1. Introduction

[2]  For the creation of a dynamical model of the lower ionosphere a detailed study of spatial-time variations in the ionospheric D region caused by disturbances of various nature is needed. Chromospheric solar flares are among the most important natural sources of disturbances [Mitra, 1974]. In the ground-based observations, solar flares are manifested as a result of pulse ionizing impact on the atmosphere of the Earth: splashes of X-ray and ultraviolet emissions, cosmic ray fluxes, subrelativistic protons of the polar cap, and auroral electrons. Their interaction to the atmosphere leads to a series of effects: sudden increase of the electron concentration in the lower ionosphere, changes in the D-region structure, increase in the absorption of MF and HF radio waves, and others [Al'pert, 1972; Belikovich et al., 1975; Garmash et al. 1999; Mitra, 1974]. Occurrence of the flare is detected on the basis of such radio events as solar radio emission bursts, sudden phase anomaly (SPA) at a very low frequency, sudden enhancement in atmospherics (SEA) and sudden absorption of the sudden cosmic noise absorption (SCNA) [Davies, 1990; Hargreaves, 1995; Hunsucker and Hargreaves, 2003].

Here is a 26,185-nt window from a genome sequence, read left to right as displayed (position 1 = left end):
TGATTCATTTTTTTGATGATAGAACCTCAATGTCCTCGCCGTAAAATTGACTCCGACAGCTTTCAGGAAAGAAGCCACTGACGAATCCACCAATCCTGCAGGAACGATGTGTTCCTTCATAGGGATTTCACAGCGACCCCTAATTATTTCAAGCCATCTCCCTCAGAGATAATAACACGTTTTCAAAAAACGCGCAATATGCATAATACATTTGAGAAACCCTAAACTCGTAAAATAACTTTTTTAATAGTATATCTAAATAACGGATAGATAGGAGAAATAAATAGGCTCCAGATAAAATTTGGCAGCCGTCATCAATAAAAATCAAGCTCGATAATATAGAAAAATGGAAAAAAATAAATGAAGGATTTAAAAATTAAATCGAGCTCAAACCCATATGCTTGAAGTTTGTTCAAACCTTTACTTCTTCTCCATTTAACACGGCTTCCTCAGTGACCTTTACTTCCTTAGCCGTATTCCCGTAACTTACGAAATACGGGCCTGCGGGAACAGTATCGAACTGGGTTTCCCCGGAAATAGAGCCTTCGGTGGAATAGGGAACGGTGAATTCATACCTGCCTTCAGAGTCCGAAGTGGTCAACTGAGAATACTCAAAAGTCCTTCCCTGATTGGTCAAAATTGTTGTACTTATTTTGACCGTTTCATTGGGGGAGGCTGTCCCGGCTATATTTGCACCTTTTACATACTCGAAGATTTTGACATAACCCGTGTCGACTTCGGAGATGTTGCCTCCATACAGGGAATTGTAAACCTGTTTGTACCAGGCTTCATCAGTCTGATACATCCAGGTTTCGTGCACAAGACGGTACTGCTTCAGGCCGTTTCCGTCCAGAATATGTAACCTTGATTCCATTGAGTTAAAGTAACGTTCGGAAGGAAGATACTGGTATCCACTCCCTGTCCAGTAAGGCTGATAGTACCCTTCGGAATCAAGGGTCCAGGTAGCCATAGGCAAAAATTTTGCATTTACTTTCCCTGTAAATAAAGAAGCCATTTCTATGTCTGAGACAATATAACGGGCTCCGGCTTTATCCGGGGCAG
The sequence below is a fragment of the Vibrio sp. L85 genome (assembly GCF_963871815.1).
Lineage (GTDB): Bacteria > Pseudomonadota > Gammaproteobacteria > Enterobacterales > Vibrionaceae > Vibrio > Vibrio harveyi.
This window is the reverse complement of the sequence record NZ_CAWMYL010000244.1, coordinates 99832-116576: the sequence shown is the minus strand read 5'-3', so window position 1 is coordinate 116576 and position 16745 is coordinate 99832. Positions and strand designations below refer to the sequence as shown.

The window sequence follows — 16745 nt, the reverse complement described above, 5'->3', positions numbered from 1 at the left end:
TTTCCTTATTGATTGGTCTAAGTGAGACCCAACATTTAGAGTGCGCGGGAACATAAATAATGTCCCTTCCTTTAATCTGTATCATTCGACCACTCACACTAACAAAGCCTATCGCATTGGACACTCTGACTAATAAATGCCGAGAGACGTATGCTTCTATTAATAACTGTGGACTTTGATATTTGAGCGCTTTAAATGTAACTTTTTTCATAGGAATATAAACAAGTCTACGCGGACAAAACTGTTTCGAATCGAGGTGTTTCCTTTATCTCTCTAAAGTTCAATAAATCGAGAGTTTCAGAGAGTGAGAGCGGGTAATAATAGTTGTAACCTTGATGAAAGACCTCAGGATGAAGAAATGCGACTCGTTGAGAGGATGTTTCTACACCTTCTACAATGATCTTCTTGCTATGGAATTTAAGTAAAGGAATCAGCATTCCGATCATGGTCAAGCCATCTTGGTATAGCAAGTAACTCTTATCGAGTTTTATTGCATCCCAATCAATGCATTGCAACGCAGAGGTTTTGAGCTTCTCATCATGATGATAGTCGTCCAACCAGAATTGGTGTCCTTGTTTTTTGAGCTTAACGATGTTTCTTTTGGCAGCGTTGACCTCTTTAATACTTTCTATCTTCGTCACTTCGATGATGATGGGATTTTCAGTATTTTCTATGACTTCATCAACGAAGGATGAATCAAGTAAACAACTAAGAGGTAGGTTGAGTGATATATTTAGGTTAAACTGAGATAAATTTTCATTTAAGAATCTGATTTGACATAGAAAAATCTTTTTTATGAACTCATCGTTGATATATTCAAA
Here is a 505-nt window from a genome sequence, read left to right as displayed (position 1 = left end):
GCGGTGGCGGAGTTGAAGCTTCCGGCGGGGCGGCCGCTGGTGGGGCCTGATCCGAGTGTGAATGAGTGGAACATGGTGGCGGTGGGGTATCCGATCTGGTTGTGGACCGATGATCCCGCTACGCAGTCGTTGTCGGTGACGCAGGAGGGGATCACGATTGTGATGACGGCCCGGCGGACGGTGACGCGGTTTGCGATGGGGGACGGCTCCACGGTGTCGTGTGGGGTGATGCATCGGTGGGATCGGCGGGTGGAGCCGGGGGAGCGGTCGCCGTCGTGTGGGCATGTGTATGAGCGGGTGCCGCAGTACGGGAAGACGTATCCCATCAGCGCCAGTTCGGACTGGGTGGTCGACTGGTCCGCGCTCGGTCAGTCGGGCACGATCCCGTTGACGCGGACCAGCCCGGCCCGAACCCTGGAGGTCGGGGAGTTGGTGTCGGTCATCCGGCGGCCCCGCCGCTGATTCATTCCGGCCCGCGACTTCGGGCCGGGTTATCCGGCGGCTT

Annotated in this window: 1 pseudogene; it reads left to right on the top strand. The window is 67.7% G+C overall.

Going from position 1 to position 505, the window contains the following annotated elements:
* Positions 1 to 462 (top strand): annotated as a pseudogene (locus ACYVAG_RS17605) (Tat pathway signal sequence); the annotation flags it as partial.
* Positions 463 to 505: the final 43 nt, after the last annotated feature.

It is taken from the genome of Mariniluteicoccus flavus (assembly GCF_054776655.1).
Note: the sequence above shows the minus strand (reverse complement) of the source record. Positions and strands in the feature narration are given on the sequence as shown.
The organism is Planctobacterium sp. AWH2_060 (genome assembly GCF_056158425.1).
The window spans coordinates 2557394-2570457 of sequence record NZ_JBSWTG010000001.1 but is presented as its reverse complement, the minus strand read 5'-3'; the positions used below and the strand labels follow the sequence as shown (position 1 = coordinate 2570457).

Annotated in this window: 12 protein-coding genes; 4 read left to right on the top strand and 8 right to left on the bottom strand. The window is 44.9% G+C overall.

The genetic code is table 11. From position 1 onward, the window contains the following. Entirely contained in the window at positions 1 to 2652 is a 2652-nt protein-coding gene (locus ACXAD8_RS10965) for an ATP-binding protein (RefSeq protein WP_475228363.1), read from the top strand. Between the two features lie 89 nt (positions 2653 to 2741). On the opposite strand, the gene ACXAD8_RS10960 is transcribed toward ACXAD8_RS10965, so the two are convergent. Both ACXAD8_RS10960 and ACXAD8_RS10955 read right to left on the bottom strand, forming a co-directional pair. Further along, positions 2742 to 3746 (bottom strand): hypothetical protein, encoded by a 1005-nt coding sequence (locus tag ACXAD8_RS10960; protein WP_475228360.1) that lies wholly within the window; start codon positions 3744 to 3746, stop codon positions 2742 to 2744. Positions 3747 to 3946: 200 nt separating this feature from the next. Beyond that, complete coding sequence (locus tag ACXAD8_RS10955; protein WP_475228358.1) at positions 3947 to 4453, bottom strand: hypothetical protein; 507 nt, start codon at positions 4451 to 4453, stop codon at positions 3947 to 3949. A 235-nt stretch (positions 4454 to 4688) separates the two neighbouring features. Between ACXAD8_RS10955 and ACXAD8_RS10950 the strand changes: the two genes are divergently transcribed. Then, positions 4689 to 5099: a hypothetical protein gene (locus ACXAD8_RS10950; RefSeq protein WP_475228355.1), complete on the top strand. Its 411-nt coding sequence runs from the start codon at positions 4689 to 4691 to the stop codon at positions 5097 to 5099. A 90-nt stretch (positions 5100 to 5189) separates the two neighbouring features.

[3]  Studies of these effects provide information on the main physical and chemical processes occurring in the ionosphere under the influence of the ionizing radiation of solar flares. For example, measurements of the electron concentration vertical profiles and fluxes of X-ray radiation from solar flares make it possible to find the effective recombination coefficient [Belikovich and Itkina, 1972; Belikovich et al., 1976; Hunsucker and Hargreaves, 2003; Mitra, 1974]. The analysis of the simultaneous measurements of the effective loss rate of electrons and the electron concentration observed experimentally during flares led to the conclusion on the significant role of cluster ions in the loss processes [Danilov, 1989; Mitra, 1974]. However, there are still very few such measurements during flares, especially at high altitudes. Moreover, every solar flare presents a unique event. Therefore, in order to increase the reliability of the available information on the main parameters and processes in the lower ionosphere an increase in the observations is needed. The goal of this paper is studying of the reaction of the polar lower ionosphere to solar flares of the M class using the data of the partial reflection installation of the Polar Geophysical Institute.


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